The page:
House music asks a lot of a singer. Each word is a beat with feeling, a flavoured note of music. In English, it’s not usual to expect individual syllables to carry such Japanese haiku levels of vivid economy. The challenge, for a House/Deep House vocalist, is to flesh out the bones without disrupting the beat. It’s a precision art.
How do you avoid sounding like a woodpecker, when lyrics are mainly one-syllable sounds, closely backed by drum machine beats?
Preparation. Before you watch Kah-Lo infuse the tiny word ‘now’ with ultra-cool in Riton‘s Rinse and Repeat, try saying the English phrase “But it’s how I look now” out loud. Which words did you emphasise? I’d guess you emphasised now. Not but and not look. But it’s how I look now isn’t natural English. Or is it? Kah-Lo makes it so:
When you read the English phrase: “But it’s how I look now,” you naturally emphasise now. It’s the logical choice. The other words are a pitter-patter of ‘lead up’ language. ‘How’ might take a little extra secondary stress. That’s natural English. It’s hard to make “But it’s how I look now“ sound English. Try it. It’s hard to find the meaning in the phrase, even when you emphasise unusual words. But, especially, needs a special sort of emphasis, low, not strong. Kah-Lo achieves it, with style, because she’s planned it. She unsettles the line, from the very first word. You’re forced to pay attention as you chase her meaning.
Kah-Lo prepares the ground by reshuffling words. She moves But, it’s, how, I, look slightly closer together than usual, to unsettle their standard intonation pattern. Unusual intonation always attracts attention.
Once you’ve unsettled the expected intonation, you have to do something extra with the difference you’ve created. Your audience is waiting for you to tell a different story. Kah-Lo reshapes and widens the meaning of now in her song. Now’s not a quick snapshot of immediate time in Rinse and Repeat, it’s a steady state of being, with a history and a process.
Clever, isn’t it? Anyone who hears Rinse and Repeat will register and react to the unusual intonation of “But it’s how I look now.” But once you’ve heard Kah-Lo create that pattern of intonation, you’ll find it hard to say that line any other way, even though it’s an unusual way. Your mind registers and retains the new pattern. Kah-Lo’s put the new inside your head, to help the music.
We can tell that Kah-Lo’s doing it on purpose because she’s already pronounced the preceding lines crisply and clearly: “Time to make the club go up/Time to shut the club down/This is not how I woke up”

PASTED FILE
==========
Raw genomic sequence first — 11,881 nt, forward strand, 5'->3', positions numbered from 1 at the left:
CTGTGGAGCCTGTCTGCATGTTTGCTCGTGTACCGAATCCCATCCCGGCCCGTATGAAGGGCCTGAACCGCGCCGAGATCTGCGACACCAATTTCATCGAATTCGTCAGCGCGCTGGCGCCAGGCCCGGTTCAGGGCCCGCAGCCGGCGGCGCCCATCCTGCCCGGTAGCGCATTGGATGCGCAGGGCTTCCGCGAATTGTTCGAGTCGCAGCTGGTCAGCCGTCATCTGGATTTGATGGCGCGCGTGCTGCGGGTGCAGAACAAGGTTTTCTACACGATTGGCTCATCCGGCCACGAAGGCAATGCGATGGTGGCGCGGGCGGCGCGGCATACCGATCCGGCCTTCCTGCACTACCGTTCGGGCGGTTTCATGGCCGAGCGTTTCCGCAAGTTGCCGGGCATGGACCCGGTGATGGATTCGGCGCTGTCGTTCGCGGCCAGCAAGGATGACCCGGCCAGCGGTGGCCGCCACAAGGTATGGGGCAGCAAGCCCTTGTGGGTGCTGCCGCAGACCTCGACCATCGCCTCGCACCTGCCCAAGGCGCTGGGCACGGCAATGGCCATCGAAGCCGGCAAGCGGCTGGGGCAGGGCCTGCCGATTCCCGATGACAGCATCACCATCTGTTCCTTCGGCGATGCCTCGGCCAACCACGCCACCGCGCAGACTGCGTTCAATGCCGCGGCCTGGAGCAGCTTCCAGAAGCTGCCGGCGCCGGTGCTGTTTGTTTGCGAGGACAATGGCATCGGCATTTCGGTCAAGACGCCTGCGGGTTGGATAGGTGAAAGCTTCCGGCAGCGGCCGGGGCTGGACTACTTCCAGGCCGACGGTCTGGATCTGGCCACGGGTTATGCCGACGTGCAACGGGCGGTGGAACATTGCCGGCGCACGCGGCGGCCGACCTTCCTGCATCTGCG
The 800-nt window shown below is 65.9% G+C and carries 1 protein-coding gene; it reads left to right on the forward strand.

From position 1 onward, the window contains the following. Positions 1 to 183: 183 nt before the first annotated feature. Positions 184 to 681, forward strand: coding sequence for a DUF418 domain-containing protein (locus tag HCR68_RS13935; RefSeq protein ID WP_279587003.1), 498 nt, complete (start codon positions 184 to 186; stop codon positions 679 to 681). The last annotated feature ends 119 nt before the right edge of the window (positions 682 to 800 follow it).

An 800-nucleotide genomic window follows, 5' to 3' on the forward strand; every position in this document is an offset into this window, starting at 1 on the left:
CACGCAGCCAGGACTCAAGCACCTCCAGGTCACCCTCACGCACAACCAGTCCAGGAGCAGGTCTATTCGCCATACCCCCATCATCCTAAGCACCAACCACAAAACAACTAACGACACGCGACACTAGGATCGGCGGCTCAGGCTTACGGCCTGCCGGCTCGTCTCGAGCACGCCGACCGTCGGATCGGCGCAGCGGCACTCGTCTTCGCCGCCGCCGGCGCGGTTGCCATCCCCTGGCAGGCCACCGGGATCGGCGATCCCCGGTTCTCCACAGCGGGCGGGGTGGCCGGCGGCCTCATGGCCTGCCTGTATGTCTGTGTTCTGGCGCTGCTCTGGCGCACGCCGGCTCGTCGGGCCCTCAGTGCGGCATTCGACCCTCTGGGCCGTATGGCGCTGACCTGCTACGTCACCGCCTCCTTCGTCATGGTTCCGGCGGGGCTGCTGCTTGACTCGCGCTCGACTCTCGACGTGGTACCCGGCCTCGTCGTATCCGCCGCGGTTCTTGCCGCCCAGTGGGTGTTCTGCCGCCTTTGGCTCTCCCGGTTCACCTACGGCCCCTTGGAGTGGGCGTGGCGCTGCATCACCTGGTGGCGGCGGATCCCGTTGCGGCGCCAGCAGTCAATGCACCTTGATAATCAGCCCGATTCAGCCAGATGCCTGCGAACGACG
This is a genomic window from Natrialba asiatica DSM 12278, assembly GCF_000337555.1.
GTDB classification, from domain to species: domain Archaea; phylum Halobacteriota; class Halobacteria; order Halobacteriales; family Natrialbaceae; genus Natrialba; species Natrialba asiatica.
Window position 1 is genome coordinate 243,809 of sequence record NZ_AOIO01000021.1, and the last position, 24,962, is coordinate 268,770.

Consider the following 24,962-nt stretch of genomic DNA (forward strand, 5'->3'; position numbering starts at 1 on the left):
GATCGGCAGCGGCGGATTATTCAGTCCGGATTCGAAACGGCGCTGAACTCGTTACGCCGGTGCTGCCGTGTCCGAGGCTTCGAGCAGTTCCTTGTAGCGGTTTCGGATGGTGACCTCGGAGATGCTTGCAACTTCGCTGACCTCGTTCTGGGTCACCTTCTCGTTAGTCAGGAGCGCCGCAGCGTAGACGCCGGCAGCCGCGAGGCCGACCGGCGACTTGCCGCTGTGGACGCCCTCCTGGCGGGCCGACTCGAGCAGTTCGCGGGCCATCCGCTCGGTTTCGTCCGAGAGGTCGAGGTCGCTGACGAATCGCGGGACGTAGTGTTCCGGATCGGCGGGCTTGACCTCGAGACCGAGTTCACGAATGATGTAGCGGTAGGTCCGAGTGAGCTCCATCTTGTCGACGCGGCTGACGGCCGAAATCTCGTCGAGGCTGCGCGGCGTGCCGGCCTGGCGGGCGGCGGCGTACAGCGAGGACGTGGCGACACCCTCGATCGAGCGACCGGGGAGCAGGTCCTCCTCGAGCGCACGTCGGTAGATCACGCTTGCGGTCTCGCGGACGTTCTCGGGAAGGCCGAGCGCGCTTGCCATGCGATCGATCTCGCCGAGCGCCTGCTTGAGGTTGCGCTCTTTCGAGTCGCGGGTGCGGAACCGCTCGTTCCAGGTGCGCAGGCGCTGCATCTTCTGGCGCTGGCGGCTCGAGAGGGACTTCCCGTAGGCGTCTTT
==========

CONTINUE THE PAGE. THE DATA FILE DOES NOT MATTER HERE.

Kah-Lo sets up a pattern in those first lines. It’s a pattern of placing stress on the first, third and final words/syllables, leaving a tiny gap before the final word in the line and then emphasising that word: up/down. She doesn’t emphasise the words by pumping energy or excitement into them. She drops her voice down. She gives a vocal shrug. The up or down of the clubs isn’t important to her. She’s too cool to care.
Kah-Lo establishes her ‘standard’ template for this song: sticking close to the beat, giving equal weight to each word, except the last word. She knows that a deviation from that ‘standard’, will be noticed and understood as intention. We understand it as an important message. We pay attention when she colours but and look as well as now. We follow her, with interest, and she rewards us with meaning.
Kah-Lo is careful not to over ‘pop’ the p at the end of lines. Every up, from go up to wake up, sun comes up and way up is controlled and clear, but dampened. This gives a slightly world weary feel. Kah-Lo places the weight of the word up on the beginning of the word, on the vowel sound, not the p. If you know Beyoncé’s Single Ladies, you’ll have heard up sung with the weight of the word tipped forward onto a crisp p. Beyoncé’s giving orders, telling you to put your hands up. Her enthusiasm propels the word forwards. Kah-Lo’s up is a cool, restrained observation, not an order. Too sharp a p would kill Kah-Lo’s intention. It matters.
If you’re a vocalist for House music, or any music where repetition is strong and the beat is even stronger, be prepared. Adding a human voice to House music adds humanity to machine beats. It’s a special opportunity: